More sincerely, the IPCC report is a marvel of global cooperation, a thing we’re told can’t happen anymore. Two hundred thirty four scientists representing 195 countries voluntarily analyzed over 14,000 climate research papers, and all agreed to the same conclusion: “It is unequivocal that human influence has warmed the atmosphere, ocean and land.” The report lays out possible climate futures in nuanced detail while reminding us that every partial degree of warming we avoid helps to preserve our home planet’s habitability. It’s a clarion call that the scientific community has been issuing, more or less nonstop, for decades. Why has it taken us so long to listen?

There’s plenty of blame to go around for us allowing the climate crisis to fester: an unaccountable, colonial-mindset capitalism that strip mines natural and human resources; a well-funded disinformation campaign by industries too addicted to past methods of making money to innovate new ones; the willful silencing of the voices of indigenous people who have lived in balance with our planet for thousands of years; a focus on individual behavioral changes (hello, recycling) instead of systems changes that would have a far greater impact (hello, U.S. military, which is the world’s single largest institutional consumer of petroleum).

Yet, high on the accountability list, we’d have to blame our chief storytellers in the news media who have ignored the biggest tragedy to unfold in our history, and in so doing, assured it would get bigger. The IPCC report that dropped in August didn’t just acknowledge unequivocally that human behavior has driven the climate impacts we’re experiencing, though that was a huge step. It also acknowledged that it’s too late to stop many of the worst impacts of our behavior on the climate. We can already feel some of those effects as “extreme” weather forecasts become simply weather to so many of us. We now experience “100-year” weather events, the term for catastrophes with a 1-percent chance of occurring in any given year, with terrifying regularity. We’ve put enough carbon in the atmosphere that even if we achieved negative global emissions today, higher sea levels are here for the next few millennia.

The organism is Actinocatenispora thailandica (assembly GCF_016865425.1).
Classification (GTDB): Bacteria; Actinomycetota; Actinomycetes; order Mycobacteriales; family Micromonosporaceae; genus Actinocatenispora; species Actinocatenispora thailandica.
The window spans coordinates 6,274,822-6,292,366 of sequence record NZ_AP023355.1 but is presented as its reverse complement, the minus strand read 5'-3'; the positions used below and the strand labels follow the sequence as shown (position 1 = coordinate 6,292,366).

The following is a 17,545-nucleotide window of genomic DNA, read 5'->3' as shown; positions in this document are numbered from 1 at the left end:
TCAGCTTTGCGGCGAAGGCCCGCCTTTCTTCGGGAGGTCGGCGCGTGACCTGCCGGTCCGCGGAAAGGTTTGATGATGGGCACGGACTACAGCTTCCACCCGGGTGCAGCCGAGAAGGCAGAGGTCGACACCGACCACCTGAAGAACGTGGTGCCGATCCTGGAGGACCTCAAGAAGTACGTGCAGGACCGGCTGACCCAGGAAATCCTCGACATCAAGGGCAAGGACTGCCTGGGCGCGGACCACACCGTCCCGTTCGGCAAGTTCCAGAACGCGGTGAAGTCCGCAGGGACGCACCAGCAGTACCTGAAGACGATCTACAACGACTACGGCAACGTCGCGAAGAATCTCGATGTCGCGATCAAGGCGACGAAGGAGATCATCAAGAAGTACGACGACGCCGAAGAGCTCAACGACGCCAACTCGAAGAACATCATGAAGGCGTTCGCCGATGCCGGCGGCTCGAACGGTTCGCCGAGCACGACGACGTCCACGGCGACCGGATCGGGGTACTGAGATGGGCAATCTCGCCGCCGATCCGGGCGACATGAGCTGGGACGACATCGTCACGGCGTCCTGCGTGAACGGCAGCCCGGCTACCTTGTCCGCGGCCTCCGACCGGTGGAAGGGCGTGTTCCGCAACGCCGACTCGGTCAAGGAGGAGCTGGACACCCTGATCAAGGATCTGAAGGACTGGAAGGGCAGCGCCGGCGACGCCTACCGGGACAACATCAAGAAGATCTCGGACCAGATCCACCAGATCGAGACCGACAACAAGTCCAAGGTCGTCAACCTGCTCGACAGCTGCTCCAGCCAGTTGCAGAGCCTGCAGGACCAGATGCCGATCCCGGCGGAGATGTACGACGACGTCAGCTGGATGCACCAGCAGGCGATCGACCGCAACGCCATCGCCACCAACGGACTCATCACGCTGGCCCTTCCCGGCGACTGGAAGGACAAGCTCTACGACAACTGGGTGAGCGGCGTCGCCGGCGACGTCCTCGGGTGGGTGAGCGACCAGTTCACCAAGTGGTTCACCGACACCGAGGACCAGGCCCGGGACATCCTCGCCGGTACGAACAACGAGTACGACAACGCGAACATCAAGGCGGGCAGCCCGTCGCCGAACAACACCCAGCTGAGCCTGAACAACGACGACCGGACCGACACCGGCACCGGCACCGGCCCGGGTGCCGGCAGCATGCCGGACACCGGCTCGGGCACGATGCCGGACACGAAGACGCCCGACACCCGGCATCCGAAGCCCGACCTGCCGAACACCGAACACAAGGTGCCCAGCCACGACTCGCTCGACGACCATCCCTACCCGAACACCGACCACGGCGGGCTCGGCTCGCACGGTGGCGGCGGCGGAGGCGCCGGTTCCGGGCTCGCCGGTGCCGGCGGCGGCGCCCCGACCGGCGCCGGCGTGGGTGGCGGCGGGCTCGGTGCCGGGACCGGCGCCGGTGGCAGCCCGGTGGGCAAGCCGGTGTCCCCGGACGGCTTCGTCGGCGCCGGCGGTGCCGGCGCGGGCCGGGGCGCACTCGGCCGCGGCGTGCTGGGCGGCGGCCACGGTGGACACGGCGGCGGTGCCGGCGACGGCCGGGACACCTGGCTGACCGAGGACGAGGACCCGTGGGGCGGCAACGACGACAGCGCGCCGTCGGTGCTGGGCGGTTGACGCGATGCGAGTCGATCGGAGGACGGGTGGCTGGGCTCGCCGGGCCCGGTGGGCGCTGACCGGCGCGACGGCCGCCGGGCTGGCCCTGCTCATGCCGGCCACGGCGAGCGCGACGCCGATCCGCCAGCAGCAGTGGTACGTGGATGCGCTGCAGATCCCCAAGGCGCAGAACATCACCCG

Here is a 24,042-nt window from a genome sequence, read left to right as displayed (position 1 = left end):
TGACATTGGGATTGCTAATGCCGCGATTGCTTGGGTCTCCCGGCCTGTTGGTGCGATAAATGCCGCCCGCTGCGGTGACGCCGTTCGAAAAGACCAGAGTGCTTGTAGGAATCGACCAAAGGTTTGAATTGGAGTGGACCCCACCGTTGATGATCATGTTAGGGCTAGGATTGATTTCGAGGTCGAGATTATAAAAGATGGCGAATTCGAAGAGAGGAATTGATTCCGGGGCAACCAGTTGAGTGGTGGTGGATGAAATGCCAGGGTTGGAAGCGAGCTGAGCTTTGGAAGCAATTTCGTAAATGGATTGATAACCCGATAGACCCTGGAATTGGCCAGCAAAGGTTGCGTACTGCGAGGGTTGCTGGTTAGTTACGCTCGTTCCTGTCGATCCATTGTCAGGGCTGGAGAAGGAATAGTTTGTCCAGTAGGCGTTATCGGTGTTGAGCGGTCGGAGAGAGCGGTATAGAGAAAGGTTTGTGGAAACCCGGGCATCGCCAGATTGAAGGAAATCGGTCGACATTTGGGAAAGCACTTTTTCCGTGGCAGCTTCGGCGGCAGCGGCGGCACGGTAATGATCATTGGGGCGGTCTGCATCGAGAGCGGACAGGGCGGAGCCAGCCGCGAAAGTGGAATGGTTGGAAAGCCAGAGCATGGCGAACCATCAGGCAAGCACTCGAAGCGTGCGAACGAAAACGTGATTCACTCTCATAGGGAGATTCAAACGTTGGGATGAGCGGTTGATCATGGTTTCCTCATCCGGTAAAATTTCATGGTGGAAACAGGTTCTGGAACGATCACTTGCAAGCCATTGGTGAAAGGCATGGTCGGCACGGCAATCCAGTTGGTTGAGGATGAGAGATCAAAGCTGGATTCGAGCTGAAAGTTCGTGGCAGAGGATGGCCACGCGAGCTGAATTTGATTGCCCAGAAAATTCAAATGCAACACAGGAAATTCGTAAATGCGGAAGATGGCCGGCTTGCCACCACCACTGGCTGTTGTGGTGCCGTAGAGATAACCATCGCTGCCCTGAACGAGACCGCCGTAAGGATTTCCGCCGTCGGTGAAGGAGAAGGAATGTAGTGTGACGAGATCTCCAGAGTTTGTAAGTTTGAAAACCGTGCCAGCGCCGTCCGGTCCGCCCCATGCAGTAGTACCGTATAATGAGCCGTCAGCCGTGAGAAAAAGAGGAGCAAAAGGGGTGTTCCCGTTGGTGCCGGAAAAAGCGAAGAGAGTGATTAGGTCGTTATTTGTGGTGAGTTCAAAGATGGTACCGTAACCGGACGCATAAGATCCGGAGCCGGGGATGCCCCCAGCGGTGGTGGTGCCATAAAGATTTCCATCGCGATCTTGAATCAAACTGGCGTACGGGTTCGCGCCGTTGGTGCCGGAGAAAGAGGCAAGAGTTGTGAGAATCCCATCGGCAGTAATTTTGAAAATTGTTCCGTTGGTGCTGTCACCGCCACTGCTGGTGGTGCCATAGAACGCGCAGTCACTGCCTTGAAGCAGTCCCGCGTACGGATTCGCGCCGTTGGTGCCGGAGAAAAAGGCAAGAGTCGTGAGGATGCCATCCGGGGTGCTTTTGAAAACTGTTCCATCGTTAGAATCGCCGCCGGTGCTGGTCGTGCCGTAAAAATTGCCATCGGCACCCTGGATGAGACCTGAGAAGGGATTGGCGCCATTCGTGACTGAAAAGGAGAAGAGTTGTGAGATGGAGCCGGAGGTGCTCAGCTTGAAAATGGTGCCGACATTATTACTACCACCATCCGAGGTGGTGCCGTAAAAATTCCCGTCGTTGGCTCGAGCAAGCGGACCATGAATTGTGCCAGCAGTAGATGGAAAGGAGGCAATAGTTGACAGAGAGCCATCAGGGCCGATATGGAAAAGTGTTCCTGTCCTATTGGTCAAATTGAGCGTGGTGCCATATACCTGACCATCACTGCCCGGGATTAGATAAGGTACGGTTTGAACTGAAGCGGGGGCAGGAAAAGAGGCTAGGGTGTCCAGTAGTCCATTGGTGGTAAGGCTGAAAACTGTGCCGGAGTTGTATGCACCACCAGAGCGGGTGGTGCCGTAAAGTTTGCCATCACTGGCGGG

That doesn’t mean we throw in the towel simply because we can’t be 100 percent successful. Remember, every avoided increase in temperature saves lives. It just means that we also have to adapt to the new environment we’ll be living in. Individually and collectively, through our businesses and governments, we need to build our world anew or risk losing having a world.


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For our media storytellers, we don’t have a time machine either. We can’t go back and correct the fact that broadcast TV news spent only 50 minutes covering climate change in 2016. We can’t go back and have presidential climate debates we never had. But we can do better in the future, and we can start right now. 

We can tell the story of the crisis and how it’s connected to other crises—we need to link breaking news stories about floods, fires, and Central American migration, for example, to climate change. As important, we need to tell the stories of the people working to address this crisis, especially those whose stories we’ve ignored for so long. Take, for example, the David vs Goliath heroics of Mary Anne Hitt, the former national director of campaigns for the Sierra Club who led the successful Beyond Coal campaign that stopped over 200 new coal plants, helped retire two thirds of the coal plants in the nation and in so doing saved thousands of lives and billions of dollars in healthcare costs. Or Heather McTeer Toney, the former mayor of Greenville, Mississippi. When she led the EPA’s Southeast Region, she built a team that was nearly 90 percent Black women. Then she joined a group called Moms Clean Air Force which fights for clean air and just climate policies to ensure children’s health. 

My suggestions aren’t anything I’ve invented. They are based in some of the incredible climate storytelling that is happening in books like All We Can Save, edited by Dr. Ayana Elizabeth Johnson and Dr. Katharine Wilkerson, and organizations like Covering Climate Now whose mission is to “help our news media colleagues cover the defining story of our time with the rigor and urgency it deserves.” 

There are so many stories like these ready to be amplified, with heroes, villains, collateral damage, corruption, redemption, investigations, lawsuits and more. Instead, our news media have been paralyzed and helped paralyze us when we’ve most needed to act. With a crisis like this, the best time to act is always now, because every moment matters.